The Wrong Way to Fix Libya

Early Elections Would Be a Disaster

A historic building, that was ruined during a three-year conflict, is seen in Benghazi, Libya, February 28, 2018. Esam Omran Al-Fetori / Reuters

To visit Libya in recent months is to encounter a country holding its breath, caught in the throes of abeyance and a deep foreboding. It is a lawless place, riddled with criminality and flare-ups of fierce fighting in the south and east. Oil revenues have fallen due to recent factional clashes and elite plunder has everyday Libyans struggling for subsistence amid deep economic crisis. Overlaying all of this is a lingering political stalemate. Formal authority is split between a feeble, internationally recognized Government of National Accord (GNA) in the capital of Tripoli and eastern institutions dominated by Field Marshal Khalifa Hiftar, who once served under the former Libyan leader Muammar al-Qaddafi but later had a falling-out. But much of the country’s west and south escapes the control of these rival authorities.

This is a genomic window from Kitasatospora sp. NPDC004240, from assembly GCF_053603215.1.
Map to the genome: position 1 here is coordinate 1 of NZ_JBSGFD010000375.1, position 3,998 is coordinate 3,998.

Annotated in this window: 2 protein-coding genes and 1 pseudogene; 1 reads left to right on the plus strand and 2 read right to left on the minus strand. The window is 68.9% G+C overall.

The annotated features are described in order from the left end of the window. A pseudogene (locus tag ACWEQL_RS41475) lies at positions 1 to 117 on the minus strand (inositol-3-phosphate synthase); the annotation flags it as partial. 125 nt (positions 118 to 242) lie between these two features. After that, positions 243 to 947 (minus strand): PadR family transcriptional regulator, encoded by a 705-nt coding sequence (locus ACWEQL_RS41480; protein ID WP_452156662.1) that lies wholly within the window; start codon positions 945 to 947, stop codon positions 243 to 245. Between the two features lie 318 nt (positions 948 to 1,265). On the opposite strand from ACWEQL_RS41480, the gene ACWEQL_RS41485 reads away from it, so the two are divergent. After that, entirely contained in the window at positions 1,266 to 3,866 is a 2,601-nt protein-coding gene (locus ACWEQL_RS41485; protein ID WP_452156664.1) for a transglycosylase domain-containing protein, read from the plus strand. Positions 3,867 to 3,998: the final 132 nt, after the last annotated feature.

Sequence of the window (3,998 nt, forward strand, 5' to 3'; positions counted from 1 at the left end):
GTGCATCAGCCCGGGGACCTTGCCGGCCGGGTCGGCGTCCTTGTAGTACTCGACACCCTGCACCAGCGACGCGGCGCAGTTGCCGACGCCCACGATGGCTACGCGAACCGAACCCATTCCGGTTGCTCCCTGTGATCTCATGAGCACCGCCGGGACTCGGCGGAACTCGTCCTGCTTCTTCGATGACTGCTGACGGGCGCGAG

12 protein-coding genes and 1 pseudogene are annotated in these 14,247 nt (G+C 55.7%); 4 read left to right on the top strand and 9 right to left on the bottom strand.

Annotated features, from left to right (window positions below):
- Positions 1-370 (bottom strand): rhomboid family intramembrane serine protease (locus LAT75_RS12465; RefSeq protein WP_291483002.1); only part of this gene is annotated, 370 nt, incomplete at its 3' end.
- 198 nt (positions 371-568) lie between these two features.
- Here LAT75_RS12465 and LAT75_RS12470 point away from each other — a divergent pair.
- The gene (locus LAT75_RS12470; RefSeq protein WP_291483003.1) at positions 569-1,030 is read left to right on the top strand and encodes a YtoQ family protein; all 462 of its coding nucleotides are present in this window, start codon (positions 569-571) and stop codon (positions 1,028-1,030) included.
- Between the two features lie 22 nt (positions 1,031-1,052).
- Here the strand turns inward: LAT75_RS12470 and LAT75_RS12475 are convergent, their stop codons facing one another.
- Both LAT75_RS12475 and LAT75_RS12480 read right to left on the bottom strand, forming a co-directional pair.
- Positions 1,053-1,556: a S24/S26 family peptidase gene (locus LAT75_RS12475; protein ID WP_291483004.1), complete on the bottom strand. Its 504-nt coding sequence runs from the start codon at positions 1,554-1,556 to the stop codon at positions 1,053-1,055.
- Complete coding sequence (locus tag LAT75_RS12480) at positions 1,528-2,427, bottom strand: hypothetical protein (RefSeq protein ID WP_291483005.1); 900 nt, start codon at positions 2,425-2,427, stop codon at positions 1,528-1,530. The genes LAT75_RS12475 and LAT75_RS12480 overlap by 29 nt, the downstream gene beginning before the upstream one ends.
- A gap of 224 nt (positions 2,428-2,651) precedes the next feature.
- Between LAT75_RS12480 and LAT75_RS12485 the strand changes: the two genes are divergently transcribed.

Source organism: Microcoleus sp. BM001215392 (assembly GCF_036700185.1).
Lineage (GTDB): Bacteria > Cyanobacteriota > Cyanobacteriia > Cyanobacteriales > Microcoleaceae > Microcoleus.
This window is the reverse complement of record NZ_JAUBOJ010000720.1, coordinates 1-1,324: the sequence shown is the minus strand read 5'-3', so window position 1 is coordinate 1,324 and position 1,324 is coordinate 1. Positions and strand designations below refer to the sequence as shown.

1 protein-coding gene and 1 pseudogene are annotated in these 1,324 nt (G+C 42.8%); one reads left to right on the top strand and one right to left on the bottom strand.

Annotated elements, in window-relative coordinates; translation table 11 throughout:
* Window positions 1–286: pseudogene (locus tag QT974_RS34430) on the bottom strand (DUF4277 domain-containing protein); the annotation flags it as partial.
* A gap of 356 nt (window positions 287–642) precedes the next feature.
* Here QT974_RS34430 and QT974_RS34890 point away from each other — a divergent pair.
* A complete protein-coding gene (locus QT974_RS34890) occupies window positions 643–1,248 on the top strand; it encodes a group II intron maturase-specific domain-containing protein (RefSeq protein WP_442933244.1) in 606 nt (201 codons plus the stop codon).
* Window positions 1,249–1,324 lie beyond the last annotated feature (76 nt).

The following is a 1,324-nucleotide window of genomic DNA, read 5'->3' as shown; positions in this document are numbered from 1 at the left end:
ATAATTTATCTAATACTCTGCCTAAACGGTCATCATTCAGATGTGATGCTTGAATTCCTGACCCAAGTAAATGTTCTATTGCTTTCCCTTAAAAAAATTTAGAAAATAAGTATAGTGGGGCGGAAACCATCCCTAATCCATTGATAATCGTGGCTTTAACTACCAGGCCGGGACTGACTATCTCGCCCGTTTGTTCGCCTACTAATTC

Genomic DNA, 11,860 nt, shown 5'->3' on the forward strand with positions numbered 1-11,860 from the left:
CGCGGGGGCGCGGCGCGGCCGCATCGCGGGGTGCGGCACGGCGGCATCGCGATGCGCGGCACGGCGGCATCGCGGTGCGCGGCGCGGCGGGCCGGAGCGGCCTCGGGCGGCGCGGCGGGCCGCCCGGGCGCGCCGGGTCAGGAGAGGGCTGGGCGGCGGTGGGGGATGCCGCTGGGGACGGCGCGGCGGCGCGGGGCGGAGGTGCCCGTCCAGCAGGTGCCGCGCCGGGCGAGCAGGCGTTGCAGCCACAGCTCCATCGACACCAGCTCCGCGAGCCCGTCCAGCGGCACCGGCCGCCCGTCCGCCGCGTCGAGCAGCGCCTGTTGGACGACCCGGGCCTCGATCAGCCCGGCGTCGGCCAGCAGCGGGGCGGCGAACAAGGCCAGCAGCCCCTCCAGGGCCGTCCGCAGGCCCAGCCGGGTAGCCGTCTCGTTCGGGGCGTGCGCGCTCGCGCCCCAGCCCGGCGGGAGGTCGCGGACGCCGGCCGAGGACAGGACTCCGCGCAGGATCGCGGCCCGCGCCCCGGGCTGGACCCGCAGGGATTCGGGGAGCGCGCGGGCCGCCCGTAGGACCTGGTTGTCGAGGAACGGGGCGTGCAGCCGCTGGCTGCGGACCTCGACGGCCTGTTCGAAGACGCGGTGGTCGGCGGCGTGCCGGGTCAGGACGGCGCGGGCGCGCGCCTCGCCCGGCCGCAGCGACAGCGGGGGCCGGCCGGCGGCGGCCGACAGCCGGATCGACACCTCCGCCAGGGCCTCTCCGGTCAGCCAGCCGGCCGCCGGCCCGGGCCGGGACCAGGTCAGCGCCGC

There has been no shortage of Western proposals to break the gridlock and stave off further collapse, the

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